Academic journal article Strategic Forum

The Evolving Threat of Al Qaeda in the Islamic Maghreb

Academic journal article Strategic Forum

The Evolving Threat of Al Qaeda in the Islamic Maghreb

Article excerpt

The United States faces an important strategic question in northwest Africa: what level of activity by al Qaeda in the Islamic Maghreb (AQIM) would constitute a sufficient threat to U.S. national security interests to warrant a more aggressive political, intelligence, military, and law enforcement response? AQIM already poses the greatest immediate threat of transnational terrorism in the region, and its operational range and sophistication continue to expand. (1) Since 2007, the group has professed its loyalty to Osama bin Laden and al Qaeda's senior leadership and claimed responsibility for dozens of attacks in the subregion. These attacks have included the use of suicide bombers, improvised explosive devices, kidnapping operations, and assassinations.

AQIM's targets include African civilians, government officials, and security services; United Nations (UN) diplomats and Western embassies; and tourists, aid workers, and private sector contractors. As a result, combating AQIM is the focus of substantial foreign security assistance provided by Western countries, including the United States and France, to their partner nations in the Maghreb and Sahel. In 2005, the United States created the Trans-Sahara Counterterrorism Partnership (TSCTP) to coordinate activities by the Department of State, Department of Defense (DOD), and U.S. Agency for International Development (USAID) to combat terrorism in the region. (2) Now including 10 African countries, (3) TSCTP operates with a combined annual interagency budget of approximately $120 million. (4)

However, the extent of the threat posed by AQIM and the appropriate U.S. response remain hotly debated in both academic and policy circles. These debates question the seriousness of the threat posed by a relatively small group of hundreds of militants operating in mountainous and arid areas of Africa, their level of ideological commitment versus their criminal and financial motivations, and even the potential complicity of regional security services in supporting AQIM. (5) The United States needs to understand the nature of the threat that AQIM poses today as well as current trends highlighting the future capabilities and intentions of the group. Only with these assessments in place can U.S. policymakers make appropriate decisions on questions about counterterrorism in northwest Africa that are hotly but inconclusively debated.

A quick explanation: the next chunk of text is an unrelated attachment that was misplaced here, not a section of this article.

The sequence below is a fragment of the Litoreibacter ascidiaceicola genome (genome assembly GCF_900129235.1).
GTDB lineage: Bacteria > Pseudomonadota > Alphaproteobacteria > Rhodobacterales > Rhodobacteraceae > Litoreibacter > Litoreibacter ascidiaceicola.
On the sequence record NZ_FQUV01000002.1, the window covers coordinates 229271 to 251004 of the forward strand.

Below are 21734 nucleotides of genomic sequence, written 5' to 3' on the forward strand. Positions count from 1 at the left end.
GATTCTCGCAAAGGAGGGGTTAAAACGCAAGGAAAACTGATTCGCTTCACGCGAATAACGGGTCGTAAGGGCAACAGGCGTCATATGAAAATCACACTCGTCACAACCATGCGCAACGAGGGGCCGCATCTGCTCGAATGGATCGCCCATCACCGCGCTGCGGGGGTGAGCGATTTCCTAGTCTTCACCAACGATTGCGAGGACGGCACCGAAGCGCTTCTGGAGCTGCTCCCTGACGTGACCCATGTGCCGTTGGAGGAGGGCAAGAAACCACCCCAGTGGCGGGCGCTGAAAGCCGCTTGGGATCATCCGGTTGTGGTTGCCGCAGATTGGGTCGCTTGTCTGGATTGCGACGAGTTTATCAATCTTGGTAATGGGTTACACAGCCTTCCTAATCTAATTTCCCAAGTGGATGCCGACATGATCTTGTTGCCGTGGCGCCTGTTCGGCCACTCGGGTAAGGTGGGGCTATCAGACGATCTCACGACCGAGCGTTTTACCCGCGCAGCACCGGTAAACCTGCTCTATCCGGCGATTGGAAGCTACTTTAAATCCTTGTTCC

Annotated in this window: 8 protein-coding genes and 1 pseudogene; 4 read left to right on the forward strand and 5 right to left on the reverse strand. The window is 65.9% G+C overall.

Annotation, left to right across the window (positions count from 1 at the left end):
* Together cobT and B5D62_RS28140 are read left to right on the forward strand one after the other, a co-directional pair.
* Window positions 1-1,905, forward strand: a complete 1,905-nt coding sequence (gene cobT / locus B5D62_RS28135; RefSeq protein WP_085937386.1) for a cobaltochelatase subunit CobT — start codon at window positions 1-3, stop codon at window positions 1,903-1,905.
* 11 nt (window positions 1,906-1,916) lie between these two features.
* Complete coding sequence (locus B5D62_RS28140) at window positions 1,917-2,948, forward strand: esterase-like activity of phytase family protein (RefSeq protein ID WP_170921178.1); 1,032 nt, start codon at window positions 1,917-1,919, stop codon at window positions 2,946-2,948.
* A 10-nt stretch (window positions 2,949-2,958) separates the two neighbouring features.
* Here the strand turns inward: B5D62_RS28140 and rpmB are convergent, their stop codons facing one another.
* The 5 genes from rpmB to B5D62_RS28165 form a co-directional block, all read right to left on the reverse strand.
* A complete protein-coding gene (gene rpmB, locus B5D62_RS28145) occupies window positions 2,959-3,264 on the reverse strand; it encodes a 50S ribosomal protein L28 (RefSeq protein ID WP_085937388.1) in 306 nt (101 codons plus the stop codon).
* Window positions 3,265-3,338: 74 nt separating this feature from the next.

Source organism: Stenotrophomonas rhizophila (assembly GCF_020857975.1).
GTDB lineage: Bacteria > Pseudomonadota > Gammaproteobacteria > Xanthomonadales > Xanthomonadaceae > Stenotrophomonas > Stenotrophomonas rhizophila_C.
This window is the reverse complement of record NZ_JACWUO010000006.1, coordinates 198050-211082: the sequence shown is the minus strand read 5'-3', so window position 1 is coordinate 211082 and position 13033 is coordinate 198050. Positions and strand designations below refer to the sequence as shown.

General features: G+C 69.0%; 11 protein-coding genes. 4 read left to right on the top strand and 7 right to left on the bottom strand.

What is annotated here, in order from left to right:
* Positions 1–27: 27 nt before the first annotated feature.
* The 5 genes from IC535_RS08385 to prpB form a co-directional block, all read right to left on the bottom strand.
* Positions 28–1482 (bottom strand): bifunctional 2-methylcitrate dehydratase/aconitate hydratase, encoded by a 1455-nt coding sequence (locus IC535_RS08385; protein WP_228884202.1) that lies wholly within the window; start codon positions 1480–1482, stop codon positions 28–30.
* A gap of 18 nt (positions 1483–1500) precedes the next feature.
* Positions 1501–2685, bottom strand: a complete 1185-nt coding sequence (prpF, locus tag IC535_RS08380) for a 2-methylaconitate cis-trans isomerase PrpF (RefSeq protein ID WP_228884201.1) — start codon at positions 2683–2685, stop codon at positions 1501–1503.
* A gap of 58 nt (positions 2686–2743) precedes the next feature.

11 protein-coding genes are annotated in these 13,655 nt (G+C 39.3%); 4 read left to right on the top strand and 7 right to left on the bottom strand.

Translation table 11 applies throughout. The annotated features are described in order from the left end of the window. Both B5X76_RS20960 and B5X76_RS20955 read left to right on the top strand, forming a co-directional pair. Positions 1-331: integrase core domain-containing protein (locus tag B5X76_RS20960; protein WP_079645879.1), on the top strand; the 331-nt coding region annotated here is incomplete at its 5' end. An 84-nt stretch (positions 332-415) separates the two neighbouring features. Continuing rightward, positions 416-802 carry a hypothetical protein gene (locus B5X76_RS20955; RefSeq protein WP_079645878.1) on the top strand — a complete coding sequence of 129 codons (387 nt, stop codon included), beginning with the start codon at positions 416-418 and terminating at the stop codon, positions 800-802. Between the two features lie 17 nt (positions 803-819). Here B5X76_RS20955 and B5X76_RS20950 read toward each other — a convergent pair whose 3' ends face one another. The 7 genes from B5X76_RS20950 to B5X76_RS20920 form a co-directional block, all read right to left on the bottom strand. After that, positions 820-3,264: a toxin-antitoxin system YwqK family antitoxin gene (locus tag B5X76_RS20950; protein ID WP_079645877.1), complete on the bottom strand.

Overview of AQIM

Emanating from Algeria's decade-long conflict with Islamists in the 1990s, AQIM is the only significant militia force remaining from that struggle. Led by Abdulmalik Drukdal, it was created when the Salafist Group for Preaching and Combat (GSPC) pledged allegiance to al Qaeda's senior leadership in January 2007. (6) While the GSPC was seen as a national insurgency on the verge of collapse because of continued Algerian security operations, AQIM quickly proved that it was not a spent force. In December 2007, the group conducted simultaneous bombings in Algiers of the UN office complex and the Constitutional Court--a symbol of AQIM's new dual agenda of attacking both Algerian national and global jihadi targets.

AQIM aspires to become a transnational movement across the Maghreb and Sahel areas, encompassing the militants and communities that were loyal to earlier generations of Islamist militant groups in the region, including the Libyan Islamic Fighting Group (LIFG), Moroccan Islamic Combatant Group, Tunisian Islamic Front (TIF), Mauritanian Group for Preaching and Jihad (GMPJ), and others. These groups were effectively suppressed by North African governments, but the drivers of extremism in the region, including poverty, political marginalization, and social alienation, have never been fully addressed. (7)

Based in the mountains of Boumerdes in Algeria's Tizi Ouzou region, (8) AQIM is a highly structured organization. Despite significant Algerian military pressure, the group coordinates its activities through a centralized shura council, including emirs responsible for matters related to military affairs, religious propagation, finance, and communications/ propaganda. …

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